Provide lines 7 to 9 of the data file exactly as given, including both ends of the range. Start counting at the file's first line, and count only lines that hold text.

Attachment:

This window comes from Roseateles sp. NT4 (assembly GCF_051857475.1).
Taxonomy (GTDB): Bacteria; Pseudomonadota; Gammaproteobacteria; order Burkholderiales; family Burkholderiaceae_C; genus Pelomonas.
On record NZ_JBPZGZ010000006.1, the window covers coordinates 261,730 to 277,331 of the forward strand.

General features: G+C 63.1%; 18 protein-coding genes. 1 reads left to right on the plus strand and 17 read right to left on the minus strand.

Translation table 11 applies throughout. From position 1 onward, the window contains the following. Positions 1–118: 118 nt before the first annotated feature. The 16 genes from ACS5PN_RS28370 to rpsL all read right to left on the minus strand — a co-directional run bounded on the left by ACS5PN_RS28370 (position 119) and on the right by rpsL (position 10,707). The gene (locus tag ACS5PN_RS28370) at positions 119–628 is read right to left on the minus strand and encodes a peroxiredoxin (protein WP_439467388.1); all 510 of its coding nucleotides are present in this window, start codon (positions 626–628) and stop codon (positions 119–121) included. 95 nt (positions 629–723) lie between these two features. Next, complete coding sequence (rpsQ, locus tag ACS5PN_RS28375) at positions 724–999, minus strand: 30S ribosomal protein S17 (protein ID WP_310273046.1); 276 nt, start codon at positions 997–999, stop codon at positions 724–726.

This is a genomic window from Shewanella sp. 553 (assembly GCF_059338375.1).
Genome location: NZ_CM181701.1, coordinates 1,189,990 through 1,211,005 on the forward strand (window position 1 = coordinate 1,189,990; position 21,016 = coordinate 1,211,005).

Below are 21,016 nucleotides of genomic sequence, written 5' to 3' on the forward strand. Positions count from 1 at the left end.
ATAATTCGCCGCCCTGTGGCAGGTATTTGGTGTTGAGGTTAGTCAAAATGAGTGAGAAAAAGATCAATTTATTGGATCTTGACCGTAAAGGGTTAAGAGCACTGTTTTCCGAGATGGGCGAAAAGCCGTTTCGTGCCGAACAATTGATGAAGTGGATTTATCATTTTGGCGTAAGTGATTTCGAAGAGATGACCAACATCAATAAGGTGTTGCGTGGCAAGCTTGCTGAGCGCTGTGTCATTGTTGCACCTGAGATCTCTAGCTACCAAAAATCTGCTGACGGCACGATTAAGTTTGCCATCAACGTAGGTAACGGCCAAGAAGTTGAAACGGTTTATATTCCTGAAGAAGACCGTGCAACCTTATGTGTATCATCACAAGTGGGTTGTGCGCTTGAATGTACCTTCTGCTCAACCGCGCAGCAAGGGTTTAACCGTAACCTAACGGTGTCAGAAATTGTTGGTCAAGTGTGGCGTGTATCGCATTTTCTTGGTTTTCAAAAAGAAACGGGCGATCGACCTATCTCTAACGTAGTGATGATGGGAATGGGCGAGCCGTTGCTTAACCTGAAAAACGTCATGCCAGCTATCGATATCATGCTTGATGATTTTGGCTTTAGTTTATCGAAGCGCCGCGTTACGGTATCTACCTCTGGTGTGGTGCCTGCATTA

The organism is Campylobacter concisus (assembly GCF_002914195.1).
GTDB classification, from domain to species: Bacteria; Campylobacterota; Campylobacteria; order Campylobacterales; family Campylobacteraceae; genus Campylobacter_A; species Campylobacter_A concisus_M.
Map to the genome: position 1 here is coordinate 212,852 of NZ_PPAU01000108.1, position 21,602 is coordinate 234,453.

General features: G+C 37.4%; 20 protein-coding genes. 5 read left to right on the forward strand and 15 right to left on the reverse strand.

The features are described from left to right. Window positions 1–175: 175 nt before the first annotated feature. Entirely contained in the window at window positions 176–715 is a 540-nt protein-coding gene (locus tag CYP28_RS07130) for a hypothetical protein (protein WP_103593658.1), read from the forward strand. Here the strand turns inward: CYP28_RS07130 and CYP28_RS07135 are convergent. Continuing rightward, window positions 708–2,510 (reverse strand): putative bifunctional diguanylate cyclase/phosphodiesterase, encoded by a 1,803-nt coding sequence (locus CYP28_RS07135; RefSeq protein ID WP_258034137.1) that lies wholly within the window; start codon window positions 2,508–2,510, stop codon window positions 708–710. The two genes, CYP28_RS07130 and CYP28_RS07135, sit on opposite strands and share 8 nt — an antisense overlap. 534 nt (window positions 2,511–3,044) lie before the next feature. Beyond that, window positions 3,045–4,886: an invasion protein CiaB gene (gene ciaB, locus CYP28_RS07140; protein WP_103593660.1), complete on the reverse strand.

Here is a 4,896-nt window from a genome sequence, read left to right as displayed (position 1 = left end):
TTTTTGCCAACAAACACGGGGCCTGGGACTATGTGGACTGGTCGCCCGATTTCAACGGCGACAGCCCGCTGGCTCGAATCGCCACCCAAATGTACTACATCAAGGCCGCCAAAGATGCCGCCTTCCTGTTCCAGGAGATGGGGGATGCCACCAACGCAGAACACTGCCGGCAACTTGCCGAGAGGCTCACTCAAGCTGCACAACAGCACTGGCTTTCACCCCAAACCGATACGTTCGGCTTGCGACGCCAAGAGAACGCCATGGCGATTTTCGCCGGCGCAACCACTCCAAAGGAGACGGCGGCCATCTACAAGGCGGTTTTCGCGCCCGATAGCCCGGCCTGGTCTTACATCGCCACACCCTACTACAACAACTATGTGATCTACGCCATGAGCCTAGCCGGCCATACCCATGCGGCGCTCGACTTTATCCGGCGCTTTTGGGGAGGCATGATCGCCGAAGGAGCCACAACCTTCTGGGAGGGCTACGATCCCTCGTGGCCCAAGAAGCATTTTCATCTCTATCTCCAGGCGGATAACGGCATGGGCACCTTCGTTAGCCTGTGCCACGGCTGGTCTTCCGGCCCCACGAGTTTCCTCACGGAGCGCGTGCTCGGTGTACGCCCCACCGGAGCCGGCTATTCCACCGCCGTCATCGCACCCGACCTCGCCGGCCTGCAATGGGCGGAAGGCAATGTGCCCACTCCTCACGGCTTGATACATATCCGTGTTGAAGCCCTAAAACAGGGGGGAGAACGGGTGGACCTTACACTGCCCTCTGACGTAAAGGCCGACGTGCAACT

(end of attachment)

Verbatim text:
Genome location: NZ_CM181701.1, coordinates 1,189,990 through 1,211,005 on the forward strand (window position 1 = coordinate 1,189,990; position 21,016 = coordinate 1,211,005).

Below are 21,016 nucleotides of genomic sequence, written 5' to 3' on the forward strand. Positions count from 1 at the left end.
ATAATTCGCCGCCCTGTGGCAGGTATTTGGTGTTGAGGTTAGTCAAAATGAGTGAGAAAAAGATCAATTTATTGGATCTTGACCGTAAAGGGTTAAGAGCACTGTTTTCCGAGATGGGCGAAAAGCCGTTTCGTGCCGAACAATTGATGAAGTGGATTTATCATTTTGGCGTAAGTGATTTCGAAGAGATGACCAACATCAATAAGGTGTTGCGTGGCAAGCTTGCTGAGCGCTGTGTCATTGTTGCACCTGAGATCTCTAGCTACCAAAAATCTGCTGACGGCACGATTAAGTTTGCCATCAACGTAGGTAACGGCCAAGAAGTTGAAACGGTTTATATTCCTGAAGAAGACCGTGCAACCTTATGTGTATCATCACAAGTGGGTTGTGCGCTTGAATGTACCTTCTGCTCAACCGCGCAGCAAGGGTTTAACCGTAACCTAACGGTGTCAGAAATTGTTGGTCAAGTGTGGCGTGTATCGCATTTTCTTGGTTTTCAAAAAGAAACGGGCGATCGACCTATCTCTAACGTAGTGATGATGGGAATGGGCGAGCCGTTGCTTAACCTGAAAAACGTCATGCCAGCTATCGATATCATGCTTGATGATTTTGGCTTTAGTTTATCGAAGCGCCGCGTTACGGTATCTACCTCTGGTGTGGTGCCTGCATTA